According to the Avadānaśataka: “King Padmaka gave up his body and became the red fish.—In olden times, the Bodhisattva was Padmaka, king of Benares. An autumnal epidemic, the yellow sickness (pāṇduroga), broke out in the city. The king himself began to take care of his subjects, but all remedies were in vain. The doctors advised him to capture the fish called Rohita to cure the sickness but no one succeeded in capturing it”.

According to the Khotanese Jātakastava: “As King Padmaka, you saw the people in distress, ill with hunger, without refuge, troubled. A red fish you became like a mountain of flesh. The people ate you; they became quite well”.

Other sources include the Bodhisattvāvadānakalpalatā (Padmakāvdāna) and Daridrajātaka.

Mahayana book cover
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Mahayana (महायान, mahāyāna) is a major branch of Buddhism focusing on the path of a Bodhisattva (spiritual aspirants/ enlightened beings). Extant literature is vast and primarely composed in the Sanskrit language. There are many sūtras of which some of the earliest are the various Prajñāpāramitā sūtras.

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Tibetan Buddhism (Vajrayana or tantric Buddhism)

Source: academia.edu: The Structure and Meanings of the Heruka Maṇḍala

Padmaka (पद्मक) is the name of a Vīra (hero) who, together with the Ḍākinī named Padminī forms one of the 36 pairs situated in the Jñānacakra, according to the 10th century Ḍākārṇava chapter 15. Accordingly, the jñānacakra refers to one of the three divisions of the saṃbhoga-puṭa (‘enjoyment layer’), situated in the Herukamaṇḍala. The 36 pairs of Ḍākinīs and Vīras [viz., Padmaka] are white in color; the shapes of their faces are in accordance with their names; they have four arms; they hold a skull bowl, a skull staff, a small drum, and a knife.

Tibetan Buddhism book cover
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Tibetan Buddhism includes schools such as Nyingma, Kadampa, Kagyu and Gelug. Their primary canon of literature is divided in two broad categories: The Kangyur, which consists of Buddha’s words, and the Tengyur, which includes commentaries from various sources. Esotericism and tantra techniques (vajrayāna) are collected indepently.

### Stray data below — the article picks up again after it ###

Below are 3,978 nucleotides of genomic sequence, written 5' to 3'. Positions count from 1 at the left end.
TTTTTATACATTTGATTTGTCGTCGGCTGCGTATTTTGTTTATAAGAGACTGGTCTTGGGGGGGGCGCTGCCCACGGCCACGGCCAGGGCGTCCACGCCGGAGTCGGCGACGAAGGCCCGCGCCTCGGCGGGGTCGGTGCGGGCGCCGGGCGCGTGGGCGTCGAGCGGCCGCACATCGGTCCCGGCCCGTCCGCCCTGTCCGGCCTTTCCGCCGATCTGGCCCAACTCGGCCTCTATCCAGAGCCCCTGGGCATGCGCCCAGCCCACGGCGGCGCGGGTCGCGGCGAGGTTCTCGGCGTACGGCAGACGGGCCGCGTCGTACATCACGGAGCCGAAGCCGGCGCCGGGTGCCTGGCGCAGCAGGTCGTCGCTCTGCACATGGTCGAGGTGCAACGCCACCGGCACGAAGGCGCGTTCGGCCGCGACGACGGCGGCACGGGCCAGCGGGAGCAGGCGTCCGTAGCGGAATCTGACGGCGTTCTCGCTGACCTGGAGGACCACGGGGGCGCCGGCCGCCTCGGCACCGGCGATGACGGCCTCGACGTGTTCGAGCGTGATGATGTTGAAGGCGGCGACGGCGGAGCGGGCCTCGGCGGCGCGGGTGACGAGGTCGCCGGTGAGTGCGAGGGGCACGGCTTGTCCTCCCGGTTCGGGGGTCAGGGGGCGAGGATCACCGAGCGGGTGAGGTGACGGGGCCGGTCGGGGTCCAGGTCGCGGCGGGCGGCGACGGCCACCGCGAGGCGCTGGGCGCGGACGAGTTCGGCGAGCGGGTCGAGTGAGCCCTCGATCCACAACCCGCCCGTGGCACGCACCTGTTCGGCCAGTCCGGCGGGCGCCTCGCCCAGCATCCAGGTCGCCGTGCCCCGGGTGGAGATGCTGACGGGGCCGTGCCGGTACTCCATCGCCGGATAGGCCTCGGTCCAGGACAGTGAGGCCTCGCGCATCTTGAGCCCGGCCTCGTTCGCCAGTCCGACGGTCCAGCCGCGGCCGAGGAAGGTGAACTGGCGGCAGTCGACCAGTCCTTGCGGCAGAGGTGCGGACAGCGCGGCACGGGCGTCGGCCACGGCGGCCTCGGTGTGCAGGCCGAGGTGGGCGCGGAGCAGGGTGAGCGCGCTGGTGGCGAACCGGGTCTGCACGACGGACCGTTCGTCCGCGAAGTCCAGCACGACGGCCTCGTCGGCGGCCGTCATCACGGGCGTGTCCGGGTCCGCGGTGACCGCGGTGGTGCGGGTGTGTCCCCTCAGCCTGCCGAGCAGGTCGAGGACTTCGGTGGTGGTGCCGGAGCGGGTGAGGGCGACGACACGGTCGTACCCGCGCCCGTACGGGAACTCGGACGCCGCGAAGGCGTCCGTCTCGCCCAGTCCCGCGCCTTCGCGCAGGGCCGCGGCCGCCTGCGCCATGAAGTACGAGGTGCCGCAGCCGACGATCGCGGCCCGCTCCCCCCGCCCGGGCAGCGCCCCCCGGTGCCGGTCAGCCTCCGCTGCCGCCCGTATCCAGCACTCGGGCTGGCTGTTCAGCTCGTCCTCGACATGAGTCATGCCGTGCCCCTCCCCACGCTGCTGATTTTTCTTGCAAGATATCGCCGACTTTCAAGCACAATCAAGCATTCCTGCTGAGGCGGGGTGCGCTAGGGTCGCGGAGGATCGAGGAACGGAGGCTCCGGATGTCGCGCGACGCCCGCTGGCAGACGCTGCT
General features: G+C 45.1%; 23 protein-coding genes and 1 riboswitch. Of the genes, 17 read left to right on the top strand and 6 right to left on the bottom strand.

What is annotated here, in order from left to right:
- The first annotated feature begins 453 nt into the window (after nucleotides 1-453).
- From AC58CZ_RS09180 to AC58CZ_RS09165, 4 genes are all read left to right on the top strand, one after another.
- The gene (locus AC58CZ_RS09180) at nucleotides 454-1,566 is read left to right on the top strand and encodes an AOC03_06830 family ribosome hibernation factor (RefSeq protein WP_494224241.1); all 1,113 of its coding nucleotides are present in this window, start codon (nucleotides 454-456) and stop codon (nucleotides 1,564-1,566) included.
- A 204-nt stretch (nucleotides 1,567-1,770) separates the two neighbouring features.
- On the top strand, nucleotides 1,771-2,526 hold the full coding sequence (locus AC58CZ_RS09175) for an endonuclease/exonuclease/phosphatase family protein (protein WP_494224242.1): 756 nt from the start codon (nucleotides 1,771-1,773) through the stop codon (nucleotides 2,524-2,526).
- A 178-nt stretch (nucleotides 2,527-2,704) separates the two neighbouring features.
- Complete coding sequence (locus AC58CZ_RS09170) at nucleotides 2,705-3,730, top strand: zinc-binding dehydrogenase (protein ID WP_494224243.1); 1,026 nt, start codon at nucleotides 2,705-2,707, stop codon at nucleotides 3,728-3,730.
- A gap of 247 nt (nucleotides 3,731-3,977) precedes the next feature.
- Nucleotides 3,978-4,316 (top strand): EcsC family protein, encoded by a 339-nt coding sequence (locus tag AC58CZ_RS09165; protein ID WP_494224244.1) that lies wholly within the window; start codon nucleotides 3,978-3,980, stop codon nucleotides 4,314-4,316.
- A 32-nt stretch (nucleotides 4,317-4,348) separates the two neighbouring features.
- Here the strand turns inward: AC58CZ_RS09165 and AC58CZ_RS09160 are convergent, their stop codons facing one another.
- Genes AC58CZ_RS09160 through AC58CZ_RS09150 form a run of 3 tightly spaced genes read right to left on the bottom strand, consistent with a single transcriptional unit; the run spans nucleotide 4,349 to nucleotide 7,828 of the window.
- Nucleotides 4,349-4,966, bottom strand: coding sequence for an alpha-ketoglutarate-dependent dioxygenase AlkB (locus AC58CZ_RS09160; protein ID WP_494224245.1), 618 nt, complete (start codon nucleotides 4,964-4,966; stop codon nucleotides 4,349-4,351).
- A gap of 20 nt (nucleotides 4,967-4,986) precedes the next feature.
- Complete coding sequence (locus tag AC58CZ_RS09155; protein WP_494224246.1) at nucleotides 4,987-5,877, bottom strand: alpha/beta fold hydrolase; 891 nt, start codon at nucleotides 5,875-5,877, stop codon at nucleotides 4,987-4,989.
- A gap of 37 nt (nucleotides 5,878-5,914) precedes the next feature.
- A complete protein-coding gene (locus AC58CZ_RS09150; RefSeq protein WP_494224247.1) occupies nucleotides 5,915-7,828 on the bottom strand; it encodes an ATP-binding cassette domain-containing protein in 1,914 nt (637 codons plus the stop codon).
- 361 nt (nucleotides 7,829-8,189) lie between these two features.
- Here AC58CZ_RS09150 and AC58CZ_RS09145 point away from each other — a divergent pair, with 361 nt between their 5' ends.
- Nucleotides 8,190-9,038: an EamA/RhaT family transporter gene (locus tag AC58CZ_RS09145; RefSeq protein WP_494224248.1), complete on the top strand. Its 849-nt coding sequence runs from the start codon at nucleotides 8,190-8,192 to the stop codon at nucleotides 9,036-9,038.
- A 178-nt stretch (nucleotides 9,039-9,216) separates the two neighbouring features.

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Languages of India and abroad

Pali-English dictionary

[«previous (P) next»] — Padmaka in Pali glossary
Source: Sutta: The Pali Text Society's Pali-English Dictionary

Padmaka, (m. & nt.) (Sk. padmaka) N. of a tree, Costus speciosus or arabicus J. V, 405, 420; VI, 497 (reading uncertain), 537. (Page 411)

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Pali is the language of the Tipiṭaka, which is the sacred canon of Theravāda Buddhism and contains much of the Buddha’s speech. Closeley related to Sanskrit, both languages are used interchangeably between religions.

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Sanskrit dictionary

Source: DDSA: The practical Sanskrit-English dictionary

Padmaka (पद्मक).—

1) An army arrayed in the form of a lotusflower.

2) The coloured spots on the trunk and face of an elephant.

3) A particular posture in sitting.

4) A kind of wood (of Cerasus Puddum); Rām. 2.76.16; Mb.4.

5) Name of a particular constellation.

Derivable forms: padmakam (पद्मकम्).

Source: Cologne Digital Sanskrit Dictionaries: Edgerton Buddhist Hybrid Sanskrit Dictionary

Padmaka (पद्मक).—name of a king (the Bodhisattva): Avadāna-śataka i.169.6 ff.

--- OR ---

Padmakā (पद्मका).—name of a (medicinal) plant (probably = padmā, Suśr., [Boehtlingk and Roth]): Mūla-Sarvāstivāda-Vinaya i.iii.8.

Source: Cologne Digital Sanskrit Dictionaries: Shabda-Sagara Sanskrit-English Dictionary

Padmaka (पद्मक).—n.

(-kaṃ) 1. Coloured marks or spots on the face and trunk of an elephant. 2. A sort of drug, commonly called padmakāṣṭha, 3. A kind of leprosy. 4. An army arrayed in the form of a lotus-flower. E. kan added to the preceding.

Source: Cologne Digital Sanskrit Dictionaries: Benfey Sanskrit-English Dictionary

Padmaka (पद्मक).—[padma + ka], m. 1. An army arrayed in the form of a lotus flower, Mahābhārata 7, 2674. 2. A certain tree and its wood; m. and n. Costus speciosus or arabicus. 3. A proper name.

Source: Cologne Digital Sanskrit Dictionaries: Cappeller Sanskrit-English Dictionary

Padmaka (पद्मक).—[masculine] [neuter] = [preceding], [masculine] [Name] of a tree & a man.

Source: Cologne Digital Sanskrit Dictionaries: Monier-Williams Sanskrit-English Dictionary

1) Padmaka (पद्मक):—[from padma] mn. red spots on the skin of an elephant, [cf. Lexicographers, esp. such as amarasiṃha, halāyudha, hemacandra, etc.]

2) [v.s. ...] the wood of Cerasus Puddum, [Mahābhārata] etc.

3) [v.s. ...] m. an army arrayed in the form of a lotus-flower, [Mahābhārata]

4) [v.s. ...] a species of tree, [Rāmāyaṇa] ([Bombay edition])

5) [v.s. ...] Name of a [particular] constellation, [Hemādri’s Caturvarga-cintāmaṇi]

6) [v.s. ...] of sub voce men, [Rājataraṅgiṇī]

7) [v.s. ...] n. a [particular] posture in sitting, [Vedāntasāra]

8) [v.s. ...] Costus Speciosus or Arabicus, [cf. Lexicographers, esp. such as amarasiṃha, halāyudha, hemacandra, etc.]

context information

Sanskrit, also spelled संस्कृतम् (saṃskṛtam), is an ancient language of India commonly seen as the grandmother of the Indo-European language family (even English!). Closely allied with Prakrit and Pali, Sanskrit is more exhaustive in both grammar and terms and has the most extensive collection of literature in the world, greatly surpassing its sister-languages Greek and Latin.